A new UK public body tasked with helping regulate the most influential companies in the digital sector to ensureof digital services have more choice and control over their data has launched today.
The Digital Markets Unit (DMU), announced in Novemberseveral market reviews and studies examining concerns about the concentration of digital market power — does not yet have statutory powers. Still, the government has said it will consult on the new “pro-competition regime” design this and legislate to put the DMU on a statutory footing as soon as parliamentary time allows.
Concerns about the market power of adtechare critical drivers for regulatory development. As a first job, the unit will look at how codes of conduct could govern the relationship between digital platforms and , such as small businesses that rely on them to advertise or use their services to reach customers to feed into future digital legislation.
Lawmakers in the European Union are also targeting the role of powerful intermediary online gatekeepers. They proposed legislation at the end of digital markets to promote competition.to create a regulatory framework to ensure fair dealing between platform giants and the smaller entities that do business under their terms. TODAY, the UK government said that the DMU would take a sector-neutral approach in examining the role of platforms across a range of
The unit has been asked to work with the comms watchdog Ofcom, which the government named last year as its pick for regulatingunder planned legislation due to be introduced this year (aka, the Online Safety Bill as it’s now called). While that forthcoming legislation is intended to regulate an extensive range of online harms that may affect consumers — from bullying and hate speech to child sexual exploitation and other speech-related issues (raising plenty of controversy and specific concerns about associated implications for privacy and security) — the focus for the DMU is on business impacts and consumer controls which may also affect competition in .
As part of its first work program, the government said the secretary of state for digital had asked the DMU to work with Ofcom to look specifically at how a code would govern the relationships between platforms and content providers such as news publishers — “including to ensure they are as fair andas possible”, as its press release puts it. This suggests the DMU will be considering recent legislation passed in Australia, making it mandatory for platforms to negotiate with news of their content.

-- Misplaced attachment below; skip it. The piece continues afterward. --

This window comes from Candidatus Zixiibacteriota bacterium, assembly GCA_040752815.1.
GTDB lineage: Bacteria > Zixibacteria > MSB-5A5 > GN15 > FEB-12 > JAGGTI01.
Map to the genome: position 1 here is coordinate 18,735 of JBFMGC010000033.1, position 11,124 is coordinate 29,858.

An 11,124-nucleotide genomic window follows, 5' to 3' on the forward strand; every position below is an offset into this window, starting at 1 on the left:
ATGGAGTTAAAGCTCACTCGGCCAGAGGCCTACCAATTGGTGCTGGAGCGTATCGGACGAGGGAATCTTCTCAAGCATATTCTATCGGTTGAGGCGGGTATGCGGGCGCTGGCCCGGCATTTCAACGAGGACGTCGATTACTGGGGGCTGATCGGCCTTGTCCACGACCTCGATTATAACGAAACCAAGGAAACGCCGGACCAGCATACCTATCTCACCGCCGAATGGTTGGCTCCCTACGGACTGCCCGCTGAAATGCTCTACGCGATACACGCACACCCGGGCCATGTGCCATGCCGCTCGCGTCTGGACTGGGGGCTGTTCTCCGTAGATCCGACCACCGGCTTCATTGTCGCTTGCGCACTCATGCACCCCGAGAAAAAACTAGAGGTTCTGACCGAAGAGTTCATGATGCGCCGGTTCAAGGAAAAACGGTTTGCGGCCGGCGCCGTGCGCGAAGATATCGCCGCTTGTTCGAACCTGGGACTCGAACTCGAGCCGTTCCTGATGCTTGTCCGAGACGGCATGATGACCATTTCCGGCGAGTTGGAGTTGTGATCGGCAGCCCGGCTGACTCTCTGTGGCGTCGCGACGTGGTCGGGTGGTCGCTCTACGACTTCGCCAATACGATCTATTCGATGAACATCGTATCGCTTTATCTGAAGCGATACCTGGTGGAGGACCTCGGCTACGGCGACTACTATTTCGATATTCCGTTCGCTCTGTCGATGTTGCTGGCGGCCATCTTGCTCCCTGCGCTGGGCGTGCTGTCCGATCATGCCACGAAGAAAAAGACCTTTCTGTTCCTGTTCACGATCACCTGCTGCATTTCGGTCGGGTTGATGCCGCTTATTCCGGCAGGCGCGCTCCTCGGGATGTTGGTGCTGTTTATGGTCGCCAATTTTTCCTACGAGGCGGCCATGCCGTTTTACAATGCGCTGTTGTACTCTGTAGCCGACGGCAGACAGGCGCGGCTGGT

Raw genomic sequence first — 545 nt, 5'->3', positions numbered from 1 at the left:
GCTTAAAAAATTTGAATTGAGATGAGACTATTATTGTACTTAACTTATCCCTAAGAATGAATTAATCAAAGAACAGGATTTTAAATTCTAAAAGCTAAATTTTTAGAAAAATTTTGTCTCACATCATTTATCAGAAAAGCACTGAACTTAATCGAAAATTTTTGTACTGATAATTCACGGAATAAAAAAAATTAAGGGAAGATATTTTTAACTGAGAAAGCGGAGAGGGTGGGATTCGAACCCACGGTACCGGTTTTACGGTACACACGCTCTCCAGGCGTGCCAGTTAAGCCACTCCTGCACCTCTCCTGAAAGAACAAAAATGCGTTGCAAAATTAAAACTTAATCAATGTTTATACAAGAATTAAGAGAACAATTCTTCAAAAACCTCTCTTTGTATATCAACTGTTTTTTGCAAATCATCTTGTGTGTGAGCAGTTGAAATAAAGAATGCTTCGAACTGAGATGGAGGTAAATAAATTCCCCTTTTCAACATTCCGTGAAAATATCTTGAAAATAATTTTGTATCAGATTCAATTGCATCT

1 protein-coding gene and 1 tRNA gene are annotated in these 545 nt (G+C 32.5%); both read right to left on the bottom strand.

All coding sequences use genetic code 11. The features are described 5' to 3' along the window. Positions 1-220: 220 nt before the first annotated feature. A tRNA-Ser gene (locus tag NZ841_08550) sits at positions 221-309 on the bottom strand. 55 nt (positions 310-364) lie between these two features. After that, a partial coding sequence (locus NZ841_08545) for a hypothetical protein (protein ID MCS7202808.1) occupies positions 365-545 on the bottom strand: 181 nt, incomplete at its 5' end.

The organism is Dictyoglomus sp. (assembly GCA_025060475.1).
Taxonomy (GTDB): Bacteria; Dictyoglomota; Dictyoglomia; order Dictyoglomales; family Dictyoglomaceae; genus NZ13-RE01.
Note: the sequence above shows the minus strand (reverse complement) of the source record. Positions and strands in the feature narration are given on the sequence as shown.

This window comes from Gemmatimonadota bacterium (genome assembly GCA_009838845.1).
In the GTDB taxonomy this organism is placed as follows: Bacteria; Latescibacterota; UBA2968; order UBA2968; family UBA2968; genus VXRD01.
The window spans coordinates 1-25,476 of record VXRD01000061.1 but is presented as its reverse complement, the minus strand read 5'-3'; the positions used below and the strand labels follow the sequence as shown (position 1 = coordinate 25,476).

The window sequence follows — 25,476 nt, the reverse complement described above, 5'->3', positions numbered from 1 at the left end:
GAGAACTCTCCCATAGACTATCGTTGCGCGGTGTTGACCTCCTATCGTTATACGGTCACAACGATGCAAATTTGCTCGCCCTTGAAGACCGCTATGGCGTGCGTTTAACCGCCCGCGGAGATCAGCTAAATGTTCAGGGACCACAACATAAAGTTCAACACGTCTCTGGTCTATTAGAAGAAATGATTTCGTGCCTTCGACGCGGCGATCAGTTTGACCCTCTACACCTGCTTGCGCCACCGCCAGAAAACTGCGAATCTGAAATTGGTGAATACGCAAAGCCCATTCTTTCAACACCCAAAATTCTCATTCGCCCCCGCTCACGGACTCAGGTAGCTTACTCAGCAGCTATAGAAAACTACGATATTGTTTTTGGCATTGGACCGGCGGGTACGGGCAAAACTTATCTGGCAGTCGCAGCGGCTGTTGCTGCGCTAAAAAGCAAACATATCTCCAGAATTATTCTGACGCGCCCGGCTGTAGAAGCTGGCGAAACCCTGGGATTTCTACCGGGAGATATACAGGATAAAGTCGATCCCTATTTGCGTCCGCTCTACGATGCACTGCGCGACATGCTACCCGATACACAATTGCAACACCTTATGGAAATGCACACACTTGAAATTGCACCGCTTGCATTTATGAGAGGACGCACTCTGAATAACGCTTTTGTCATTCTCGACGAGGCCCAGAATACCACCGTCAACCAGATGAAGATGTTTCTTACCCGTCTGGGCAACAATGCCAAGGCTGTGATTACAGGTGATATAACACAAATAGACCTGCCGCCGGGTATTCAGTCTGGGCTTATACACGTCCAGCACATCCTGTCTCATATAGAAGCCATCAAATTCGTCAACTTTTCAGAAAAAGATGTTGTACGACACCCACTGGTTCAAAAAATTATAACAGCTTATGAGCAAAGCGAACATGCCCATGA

Earlier this, the head of the UK’s Competition and Markets Authority (CMA), which the DMU will sit within, told the BBC that Australia’s approach of having a backstop of mandatory arbitration if commercial negotiations between tech giants and publishers fail is a “sensible” approach.
The DMU will also work closely with the CMA’s enforcement division — which currently has several open investigations into tech giants, including considering complaints against. The closely with other UK regulators, including the data protection watchdog (the ICO) and the Financial Conduct Authority.
It also said the unit would also coordinate with international partners, given digital competition is a naturally global issue — adding that it’s already discussing its approach through bilateral engagement and as part of its G7 presidency. “The Digital Secretary will host a meeting of digital and tech ministers in April as he seeks to build consensus for coordination on better information sharing and joining up regulatory and policy approaches,” it added.
Will Hayter will lead the DMU, who takes up an interim head post in early May following a stint at the Cabineton Brexit transition policy. Before that, he worked for several years at the CMU and Ofcom, among other roles in regulatory policy.